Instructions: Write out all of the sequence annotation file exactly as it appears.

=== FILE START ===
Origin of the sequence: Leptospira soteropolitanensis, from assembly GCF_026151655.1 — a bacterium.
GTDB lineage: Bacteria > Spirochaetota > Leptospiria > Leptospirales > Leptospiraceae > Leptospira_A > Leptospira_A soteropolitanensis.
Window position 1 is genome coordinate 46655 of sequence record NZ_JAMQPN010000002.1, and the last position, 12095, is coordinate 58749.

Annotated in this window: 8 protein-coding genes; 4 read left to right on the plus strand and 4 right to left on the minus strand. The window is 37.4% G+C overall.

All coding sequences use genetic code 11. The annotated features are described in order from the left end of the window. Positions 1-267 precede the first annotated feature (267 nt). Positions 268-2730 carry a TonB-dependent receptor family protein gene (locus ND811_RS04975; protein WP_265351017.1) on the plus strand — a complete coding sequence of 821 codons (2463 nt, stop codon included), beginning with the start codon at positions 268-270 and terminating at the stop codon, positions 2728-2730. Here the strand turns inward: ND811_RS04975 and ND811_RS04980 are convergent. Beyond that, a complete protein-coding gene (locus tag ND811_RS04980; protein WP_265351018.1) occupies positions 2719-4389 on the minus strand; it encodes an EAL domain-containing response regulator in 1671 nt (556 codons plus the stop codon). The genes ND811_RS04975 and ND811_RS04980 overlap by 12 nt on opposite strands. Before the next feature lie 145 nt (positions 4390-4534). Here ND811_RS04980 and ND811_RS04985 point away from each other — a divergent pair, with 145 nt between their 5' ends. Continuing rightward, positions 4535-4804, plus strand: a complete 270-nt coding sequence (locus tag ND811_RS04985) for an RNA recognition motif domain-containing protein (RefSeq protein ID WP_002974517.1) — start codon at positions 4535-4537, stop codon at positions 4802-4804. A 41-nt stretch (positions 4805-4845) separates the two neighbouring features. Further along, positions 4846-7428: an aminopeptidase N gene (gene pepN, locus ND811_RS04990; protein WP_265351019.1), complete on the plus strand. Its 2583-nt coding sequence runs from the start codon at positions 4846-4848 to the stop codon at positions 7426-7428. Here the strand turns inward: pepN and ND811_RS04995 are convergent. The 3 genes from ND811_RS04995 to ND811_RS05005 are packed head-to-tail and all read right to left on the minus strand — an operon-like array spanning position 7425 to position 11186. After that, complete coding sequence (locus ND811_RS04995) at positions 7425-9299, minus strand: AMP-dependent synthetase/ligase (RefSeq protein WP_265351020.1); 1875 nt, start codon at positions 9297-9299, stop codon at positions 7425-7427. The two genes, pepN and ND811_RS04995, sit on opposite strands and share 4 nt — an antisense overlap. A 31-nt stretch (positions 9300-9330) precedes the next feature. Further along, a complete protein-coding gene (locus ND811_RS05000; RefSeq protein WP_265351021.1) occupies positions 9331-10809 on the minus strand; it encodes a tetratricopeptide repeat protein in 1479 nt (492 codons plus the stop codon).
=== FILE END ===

Origin of the sequence: Leptospira soteropolitanensis, from assembly GCF_026151655.1 — a bacterium.
GTDB lineage: Bacteria > Spirochaetota > Leptospiria > Leptospirales > Leptospiraceae > Leptospira_A > Leptospira_A soteropolitanensis.
Window position 1 is genome coordinate 46655 of sequence record NZ_JAMQPN010000002.1, and the last position, 12095, is coordinate 58749.

Annotated in this window: 8 protein-coding genes; 4 read left to right on the plus strand and 4 right to left on the minus strand. The window is 37.4% G+C overall.

All coding sequences use genetic code 11. The annotated features are described in order from the left end of the window. Positions 1-267 precede the first annotated feature (267 nt). Positions 268-2730 carry a TonB-dependent receptor family protein gene (locus ND811_RS04975; protein WP_265351017.1) on the plus strand — a complete coding sequence of 821 codons (2463 nt, stop codon included), beginning with the start codon at positions 268-270 and terminating at the stop codon, positions 2728-2730. Here the strand turns inward: ND811_RS04975 and ND811_RS04980 are convergent. Beyond that, a complete protein-coding gene (locus tag ND811_RS04980; protein WP_265351018.1) occupies positions 2719-4389 on the minus strand; it encodes an EAL domain-containing response regulator in 1671 nt (556 codons plus the stop codon). The genes ND811_RS04975 and ND811_RS04980 overlap by 12 nt on opposite strands. Before the next feature lie 145 nt (positions 4390-4534). Here ND811_RS04980 and ND811_RS04985 point away from each other — a divergent pair, with 145 nt between their 5' ends. Continuing rightward, positions 4535-4804, plus strand: a complete 270-nt coding sequence (locus tag ND811_RS04985) for an RNA recognition motif domain-containing protein (RefSeq protein ID WP_002974517.1) — start codon at positions 4535-4537, stop codon at positions 4802-4804. A 41-nt stretch (positions 4805-4845) separates the two neighbouring features. Further along, positions 4846-7428: an aminopeptidase N gene (gene pepN, locus ND811_RS04990; protein WP_265351019.1), complete on the plus strand. Its 2583-nt coding sequence runs from the start codon at positions 4846-4848 to the stop codon at positions 7426-7428. Here the strand turns inward: pepN and ND811_RS04995 are convergent. The 3 genes from ND811_RS04995 to ND811_RS05005 are packed head-to-tail and all read right to left on the minus strand — an operon-like array spanning position 7425 to position 11186. After that, complete coding sequence (locus ND811_RS04995) at positions 7425-9299, minus strand: AMP-dependent synthetase/ligase (RefSeq protein WP_265351020.1); 1875 nt, start codon at positions 9297-9299, stop codon at positions 7425-7427. The two genes, pepN and ND811_RS04995, sit on opposite strands and share 4 nt — an antisense overlap. A 31-nt stretch (positions 9300-9330) precedes the next feature. Further along, a complete protein-coding gene (locus ND811_RS05000; RefSeq protein WP_265351021.1) occupies positions 9331-10809 on the minus strand; it encodes a tetratricopeptide repeat protein in 1479 nt (492 codons plus the stop codon).